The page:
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 Warrant, authorizing Governor Dongan to protect the Five Nations, 10 Nov., 1687, N. Y. Col. Docs., III. 503.[Pg 250]The death of Rale and the destruction of Norridgewock did not at once end the war. Vaudreuil turned all the savages of the Canadian missions against the borders, not only of Maine, but of western Massachusetts, whose peaceful settlers had given no offence. Soon after the Norridgewock expedition, Dummer wrote to the French governor, who had lately proclaimed the Abenakis his allies: "As they are subjects of his Britannic Majesty, they cannot be your allies, except through me, his representative. You have instigated them to fall on our people in the most outrageous manner. I have seen your commission to Sebastien Rale. But for your protection and incitements they would have made peace long ago."
At half-past five o'clock the tide was out, and the crisis came. The batteries across the Montmorenci, the distant batteries of Point Levi, the 231 les priver de tous honneurs, mme dy ajouter quelque marque
 Ibid., 29 Ao?t, 1759.The colonists felt no confidence in the future of Louisiana. The King was its sole support, and if, as was likely enough, he should tire of it, their case would be deplorable. When Bienville ruled over them, they had used him as their scapegoat; but that which made the colony languish was not he, but the vicious system it was his business to enforce. The royal edicts and arbitrary commands that took the place of law proceeded from masters thousands of miles away, who knew nothing of the country, could not understand its needs, and scarcely tried to do so.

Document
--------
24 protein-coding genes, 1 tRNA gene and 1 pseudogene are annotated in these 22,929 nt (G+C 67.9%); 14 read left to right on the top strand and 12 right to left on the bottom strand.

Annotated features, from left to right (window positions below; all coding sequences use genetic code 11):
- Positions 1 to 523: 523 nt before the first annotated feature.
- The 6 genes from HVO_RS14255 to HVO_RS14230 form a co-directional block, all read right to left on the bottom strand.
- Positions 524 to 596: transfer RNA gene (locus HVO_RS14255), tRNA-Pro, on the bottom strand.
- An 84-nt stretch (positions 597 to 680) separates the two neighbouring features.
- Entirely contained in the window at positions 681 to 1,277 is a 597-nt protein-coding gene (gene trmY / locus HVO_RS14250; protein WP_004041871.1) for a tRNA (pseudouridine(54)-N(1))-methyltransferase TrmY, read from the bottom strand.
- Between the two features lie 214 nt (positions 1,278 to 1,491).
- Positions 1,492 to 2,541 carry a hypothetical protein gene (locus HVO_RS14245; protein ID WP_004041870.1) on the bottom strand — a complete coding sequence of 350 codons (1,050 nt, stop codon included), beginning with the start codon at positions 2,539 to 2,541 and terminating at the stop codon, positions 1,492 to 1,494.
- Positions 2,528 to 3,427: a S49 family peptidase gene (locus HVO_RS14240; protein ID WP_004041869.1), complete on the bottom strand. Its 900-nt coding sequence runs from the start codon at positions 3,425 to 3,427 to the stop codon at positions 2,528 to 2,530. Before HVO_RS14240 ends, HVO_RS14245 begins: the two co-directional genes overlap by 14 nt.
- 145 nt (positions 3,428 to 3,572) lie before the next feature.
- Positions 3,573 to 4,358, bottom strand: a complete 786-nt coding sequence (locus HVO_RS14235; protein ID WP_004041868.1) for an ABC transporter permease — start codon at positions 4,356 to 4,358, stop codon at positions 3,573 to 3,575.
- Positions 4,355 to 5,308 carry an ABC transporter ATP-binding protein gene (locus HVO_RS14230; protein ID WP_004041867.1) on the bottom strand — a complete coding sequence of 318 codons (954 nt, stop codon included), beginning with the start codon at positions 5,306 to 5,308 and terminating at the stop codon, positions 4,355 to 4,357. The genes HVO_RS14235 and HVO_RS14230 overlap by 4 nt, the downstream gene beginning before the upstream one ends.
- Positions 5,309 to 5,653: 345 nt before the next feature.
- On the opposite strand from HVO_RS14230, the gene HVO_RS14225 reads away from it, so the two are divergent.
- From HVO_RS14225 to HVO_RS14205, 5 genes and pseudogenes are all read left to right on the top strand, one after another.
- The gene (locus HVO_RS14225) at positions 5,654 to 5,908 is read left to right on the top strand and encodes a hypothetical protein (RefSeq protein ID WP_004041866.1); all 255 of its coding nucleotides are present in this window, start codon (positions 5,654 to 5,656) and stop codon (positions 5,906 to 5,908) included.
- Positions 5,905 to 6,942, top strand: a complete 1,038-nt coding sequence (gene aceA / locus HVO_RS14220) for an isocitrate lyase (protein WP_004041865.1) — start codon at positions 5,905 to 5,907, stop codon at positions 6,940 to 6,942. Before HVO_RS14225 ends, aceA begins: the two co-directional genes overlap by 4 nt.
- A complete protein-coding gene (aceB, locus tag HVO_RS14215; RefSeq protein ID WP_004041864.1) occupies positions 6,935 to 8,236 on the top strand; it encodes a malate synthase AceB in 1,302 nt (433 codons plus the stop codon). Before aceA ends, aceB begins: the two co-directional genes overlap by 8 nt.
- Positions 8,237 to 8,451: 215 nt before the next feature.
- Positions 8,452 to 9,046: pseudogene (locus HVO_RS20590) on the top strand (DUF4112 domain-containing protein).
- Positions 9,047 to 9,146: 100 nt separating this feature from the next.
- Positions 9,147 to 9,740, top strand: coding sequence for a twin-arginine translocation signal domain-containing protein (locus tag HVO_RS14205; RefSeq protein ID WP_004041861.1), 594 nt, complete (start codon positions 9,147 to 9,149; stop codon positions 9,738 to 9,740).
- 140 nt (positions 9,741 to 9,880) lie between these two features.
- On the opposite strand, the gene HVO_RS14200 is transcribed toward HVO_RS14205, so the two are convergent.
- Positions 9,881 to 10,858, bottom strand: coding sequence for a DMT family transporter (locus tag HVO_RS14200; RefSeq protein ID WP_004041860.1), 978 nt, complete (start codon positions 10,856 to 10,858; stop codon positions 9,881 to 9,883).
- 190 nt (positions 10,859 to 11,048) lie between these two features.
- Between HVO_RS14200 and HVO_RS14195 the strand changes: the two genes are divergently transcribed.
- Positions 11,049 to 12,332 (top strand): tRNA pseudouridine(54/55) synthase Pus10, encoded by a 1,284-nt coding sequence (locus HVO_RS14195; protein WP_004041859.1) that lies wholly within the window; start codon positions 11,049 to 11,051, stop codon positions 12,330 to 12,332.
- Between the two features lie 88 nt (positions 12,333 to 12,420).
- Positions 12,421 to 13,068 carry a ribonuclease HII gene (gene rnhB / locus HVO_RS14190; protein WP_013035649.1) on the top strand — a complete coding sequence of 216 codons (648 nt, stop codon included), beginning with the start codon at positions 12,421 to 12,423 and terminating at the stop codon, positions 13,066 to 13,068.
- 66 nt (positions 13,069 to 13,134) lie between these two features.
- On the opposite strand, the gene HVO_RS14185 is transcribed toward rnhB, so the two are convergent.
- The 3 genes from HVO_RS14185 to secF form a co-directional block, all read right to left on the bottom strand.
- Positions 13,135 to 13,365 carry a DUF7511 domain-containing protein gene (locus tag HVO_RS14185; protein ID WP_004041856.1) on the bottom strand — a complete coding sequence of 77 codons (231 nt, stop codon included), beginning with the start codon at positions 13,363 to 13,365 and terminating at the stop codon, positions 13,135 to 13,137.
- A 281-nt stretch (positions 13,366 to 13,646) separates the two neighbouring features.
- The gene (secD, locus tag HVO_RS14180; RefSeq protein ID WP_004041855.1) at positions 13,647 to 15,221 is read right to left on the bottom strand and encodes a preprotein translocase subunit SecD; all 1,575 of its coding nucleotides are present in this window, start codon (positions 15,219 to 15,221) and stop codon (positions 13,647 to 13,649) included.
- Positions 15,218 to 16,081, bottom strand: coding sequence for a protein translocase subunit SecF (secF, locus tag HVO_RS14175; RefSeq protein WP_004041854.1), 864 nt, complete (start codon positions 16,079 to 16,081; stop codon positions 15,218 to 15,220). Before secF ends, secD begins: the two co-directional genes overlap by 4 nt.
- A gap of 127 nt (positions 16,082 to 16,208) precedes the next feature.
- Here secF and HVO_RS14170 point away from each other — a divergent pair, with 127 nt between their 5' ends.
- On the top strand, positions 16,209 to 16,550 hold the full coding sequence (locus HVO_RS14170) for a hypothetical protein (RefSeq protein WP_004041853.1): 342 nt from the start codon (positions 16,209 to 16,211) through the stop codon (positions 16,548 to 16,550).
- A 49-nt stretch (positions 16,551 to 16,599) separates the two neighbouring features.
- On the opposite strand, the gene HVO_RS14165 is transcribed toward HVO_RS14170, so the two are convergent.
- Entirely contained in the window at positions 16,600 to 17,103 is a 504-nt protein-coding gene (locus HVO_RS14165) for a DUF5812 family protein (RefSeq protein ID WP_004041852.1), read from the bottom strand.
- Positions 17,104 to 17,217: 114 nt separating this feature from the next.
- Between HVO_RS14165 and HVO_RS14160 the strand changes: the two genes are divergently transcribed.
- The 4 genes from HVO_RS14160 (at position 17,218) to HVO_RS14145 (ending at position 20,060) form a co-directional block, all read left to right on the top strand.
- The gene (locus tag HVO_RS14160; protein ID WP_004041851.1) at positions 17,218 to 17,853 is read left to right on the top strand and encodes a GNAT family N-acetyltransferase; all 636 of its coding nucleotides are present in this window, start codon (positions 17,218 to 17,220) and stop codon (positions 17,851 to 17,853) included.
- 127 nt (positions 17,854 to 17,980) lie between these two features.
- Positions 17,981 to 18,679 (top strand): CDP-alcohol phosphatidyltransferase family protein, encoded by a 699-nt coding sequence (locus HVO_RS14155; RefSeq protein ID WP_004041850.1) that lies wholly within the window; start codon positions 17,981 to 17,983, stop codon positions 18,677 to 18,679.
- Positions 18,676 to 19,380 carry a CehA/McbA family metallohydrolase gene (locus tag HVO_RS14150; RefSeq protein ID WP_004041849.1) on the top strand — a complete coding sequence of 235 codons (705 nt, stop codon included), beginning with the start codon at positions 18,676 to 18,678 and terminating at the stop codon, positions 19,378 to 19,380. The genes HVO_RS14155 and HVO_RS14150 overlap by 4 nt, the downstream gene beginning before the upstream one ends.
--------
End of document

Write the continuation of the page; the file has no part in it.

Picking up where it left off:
LA SALLE'S COLONY. Minutes of Conferences at Easton, October, 1758.
The Hurons were reputed leaders among the western tribes, and they hated the Outagamies, not only by reason of bitter wrongs, but also through jealousy of the growing importance which these fierce upstarts had won by their sanguinary prowess. The Huron chiefs came to meet the motley crew of warriors, and urged them to instant action. "You must not stop to encamp," said the Huron spokesman; "we must all go this moment to the fort of our[Pg 284] fathers, the French, and fight for them." Then, turning to the Ottawa war-chief: "Do you see that smoke, Saguina, rising from the camp of our enemies? They are burning three women of your village, and your wife is one of them." The Outagamies had, in fact, three Ottawa squaws in their clutches; but the burning was an invention of the crafty Huron. It answered its purpose, and wrought the hearers to fury. They ran with yells and whoops towards the French fort, the Hurons and Ottawas leading the way. A burst of answering yells rose from the camp of the enemy, and about forty of their warriors ran out in bravado, stripped naked and brandishing their weapons; but they soon fell back within their defences before the approaching multitude.